Five years in the making, the new Herman Miller flagship opened on Park Avenue South in New York just before Thanksgiving, at the same address where George Nelson once had his offices. The new store nods towards Herman Miller's storied place in American design but more often than not, it also looks forward, both re-contextualizing vintage items and archival Herman Miller pieces in a fresh, more modern context and incorporating some of our current favorite independent designers and brands,
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A New Exhibition Celebrates the Ambiguity of Objects

For a new show at New York's Chamber Gallery, curated by Matylda Krzykowski, contributions from American Nick Van Woert, Swiss designers Robert and Trix Haussmann, Polish talent Oskar Zieta, and Vienna-based design studio mischer’traxler, among others, each pay homage to Richard Hamilton’s 1956 collage, “Just what is it that makes today’s homes so different, so appealing?” — the inspiration behind the show and its moniker (“Just What Is It”).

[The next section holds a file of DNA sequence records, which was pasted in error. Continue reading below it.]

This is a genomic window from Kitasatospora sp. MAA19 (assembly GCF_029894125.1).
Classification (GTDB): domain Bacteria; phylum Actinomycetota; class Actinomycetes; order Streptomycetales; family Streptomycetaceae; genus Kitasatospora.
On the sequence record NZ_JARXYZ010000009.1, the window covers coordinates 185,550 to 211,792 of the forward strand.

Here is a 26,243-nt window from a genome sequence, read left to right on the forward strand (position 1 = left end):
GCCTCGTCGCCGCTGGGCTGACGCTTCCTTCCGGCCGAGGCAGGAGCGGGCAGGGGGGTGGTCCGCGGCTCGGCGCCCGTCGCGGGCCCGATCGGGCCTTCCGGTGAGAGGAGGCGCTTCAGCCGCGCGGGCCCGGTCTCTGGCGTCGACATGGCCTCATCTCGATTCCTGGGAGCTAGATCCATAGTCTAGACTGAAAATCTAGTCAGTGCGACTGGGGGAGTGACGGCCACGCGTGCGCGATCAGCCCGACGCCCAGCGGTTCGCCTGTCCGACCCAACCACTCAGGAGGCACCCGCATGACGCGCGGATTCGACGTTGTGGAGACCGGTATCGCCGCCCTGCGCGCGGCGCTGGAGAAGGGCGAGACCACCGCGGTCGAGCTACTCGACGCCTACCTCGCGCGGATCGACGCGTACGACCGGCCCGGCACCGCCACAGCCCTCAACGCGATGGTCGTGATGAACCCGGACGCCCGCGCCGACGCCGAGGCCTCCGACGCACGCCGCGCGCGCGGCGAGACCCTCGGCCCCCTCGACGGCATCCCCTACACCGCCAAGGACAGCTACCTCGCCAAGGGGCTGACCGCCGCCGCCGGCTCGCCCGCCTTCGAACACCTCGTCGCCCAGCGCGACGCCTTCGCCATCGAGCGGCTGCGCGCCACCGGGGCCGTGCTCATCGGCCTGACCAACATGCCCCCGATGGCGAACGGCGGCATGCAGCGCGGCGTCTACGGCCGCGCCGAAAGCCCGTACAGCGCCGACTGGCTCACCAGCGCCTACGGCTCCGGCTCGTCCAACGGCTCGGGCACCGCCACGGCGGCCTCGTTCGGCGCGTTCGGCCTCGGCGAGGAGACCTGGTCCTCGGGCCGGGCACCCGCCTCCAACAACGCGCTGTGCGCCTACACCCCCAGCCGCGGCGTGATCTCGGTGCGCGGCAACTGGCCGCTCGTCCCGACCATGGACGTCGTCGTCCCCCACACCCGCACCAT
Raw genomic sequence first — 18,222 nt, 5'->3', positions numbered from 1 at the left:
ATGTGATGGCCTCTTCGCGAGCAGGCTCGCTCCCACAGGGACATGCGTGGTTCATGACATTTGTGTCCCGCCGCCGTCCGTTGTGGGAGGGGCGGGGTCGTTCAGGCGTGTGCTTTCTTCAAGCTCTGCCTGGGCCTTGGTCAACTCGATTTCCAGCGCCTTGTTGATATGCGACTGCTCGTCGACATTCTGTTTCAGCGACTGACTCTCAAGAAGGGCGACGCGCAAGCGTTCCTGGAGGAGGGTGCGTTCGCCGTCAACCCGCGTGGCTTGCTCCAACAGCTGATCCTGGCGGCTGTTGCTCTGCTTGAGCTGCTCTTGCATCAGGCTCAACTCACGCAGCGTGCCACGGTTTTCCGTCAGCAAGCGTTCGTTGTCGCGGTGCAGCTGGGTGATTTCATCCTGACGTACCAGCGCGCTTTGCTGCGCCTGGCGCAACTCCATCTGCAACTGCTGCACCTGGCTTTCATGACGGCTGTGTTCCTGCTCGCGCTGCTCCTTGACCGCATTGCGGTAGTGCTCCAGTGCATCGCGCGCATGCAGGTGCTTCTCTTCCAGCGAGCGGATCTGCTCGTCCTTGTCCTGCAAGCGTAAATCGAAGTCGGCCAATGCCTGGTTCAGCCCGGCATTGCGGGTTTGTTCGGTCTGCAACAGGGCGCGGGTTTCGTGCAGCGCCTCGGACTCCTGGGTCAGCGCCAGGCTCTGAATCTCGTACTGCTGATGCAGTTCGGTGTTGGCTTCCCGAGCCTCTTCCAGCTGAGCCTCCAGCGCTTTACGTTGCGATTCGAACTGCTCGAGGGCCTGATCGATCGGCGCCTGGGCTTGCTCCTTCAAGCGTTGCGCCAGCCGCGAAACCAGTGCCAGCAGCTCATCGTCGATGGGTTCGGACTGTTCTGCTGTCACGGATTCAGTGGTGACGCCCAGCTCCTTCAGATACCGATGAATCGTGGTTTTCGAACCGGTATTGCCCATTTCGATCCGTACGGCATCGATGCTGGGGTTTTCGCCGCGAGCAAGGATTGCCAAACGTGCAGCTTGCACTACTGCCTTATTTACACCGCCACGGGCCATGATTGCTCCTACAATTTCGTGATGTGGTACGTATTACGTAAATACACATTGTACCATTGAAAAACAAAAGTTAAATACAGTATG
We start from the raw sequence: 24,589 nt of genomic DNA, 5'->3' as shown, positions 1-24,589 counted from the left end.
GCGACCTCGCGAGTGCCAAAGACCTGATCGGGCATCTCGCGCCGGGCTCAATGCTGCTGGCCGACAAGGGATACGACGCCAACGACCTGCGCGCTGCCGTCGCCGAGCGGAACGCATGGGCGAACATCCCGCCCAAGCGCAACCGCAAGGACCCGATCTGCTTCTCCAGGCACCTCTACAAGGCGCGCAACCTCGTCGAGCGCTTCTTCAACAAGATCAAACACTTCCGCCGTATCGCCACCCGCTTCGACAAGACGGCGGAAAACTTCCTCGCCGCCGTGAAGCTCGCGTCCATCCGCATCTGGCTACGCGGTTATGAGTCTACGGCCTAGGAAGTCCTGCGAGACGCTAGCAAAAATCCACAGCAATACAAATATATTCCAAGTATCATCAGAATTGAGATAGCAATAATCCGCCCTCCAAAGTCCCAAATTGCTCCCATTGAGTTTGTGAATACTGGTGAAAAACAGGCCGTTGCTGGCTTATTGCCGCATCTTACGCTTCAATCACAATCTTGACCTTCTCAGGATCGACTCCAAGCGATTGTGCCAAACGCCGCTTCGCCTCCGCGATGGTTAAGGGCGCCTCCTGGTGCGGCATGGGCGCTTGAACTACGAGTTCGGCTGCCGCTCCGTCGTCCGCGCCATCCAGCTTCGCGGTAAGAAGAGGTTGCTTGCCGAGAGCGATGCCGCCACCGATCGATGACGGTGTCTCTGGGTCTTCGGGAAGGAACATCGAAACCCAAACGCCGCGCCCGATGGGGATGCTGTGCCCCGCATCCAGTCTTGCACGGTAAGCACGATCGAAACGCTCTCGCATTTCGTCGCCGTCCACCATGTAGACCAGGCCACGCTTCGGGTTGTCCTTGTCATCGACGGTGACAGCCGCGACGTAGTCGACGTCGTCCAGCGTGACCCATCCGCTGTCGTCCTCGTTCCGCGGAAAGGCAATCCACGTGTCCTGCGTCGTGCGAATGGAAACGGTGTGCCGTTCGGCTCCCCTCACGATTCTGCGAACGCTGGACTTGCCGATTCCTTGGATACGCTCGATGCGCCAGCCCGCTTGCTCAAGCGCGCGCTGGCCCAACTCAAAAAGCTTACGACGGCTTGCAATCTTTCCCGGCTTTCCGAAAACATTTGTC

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IKEA’s Head of Research on the Future of Furniture

We recently sat down with Mikael Ydholm, the head of IKEA's research team, to hear some of its findings. What happens when you seal a family into an IKEA prototype house for 14 days? How do people really use a sofa when they forget they're being watched? And how do you design for a generation that eats in the bathroom? Read on to find out.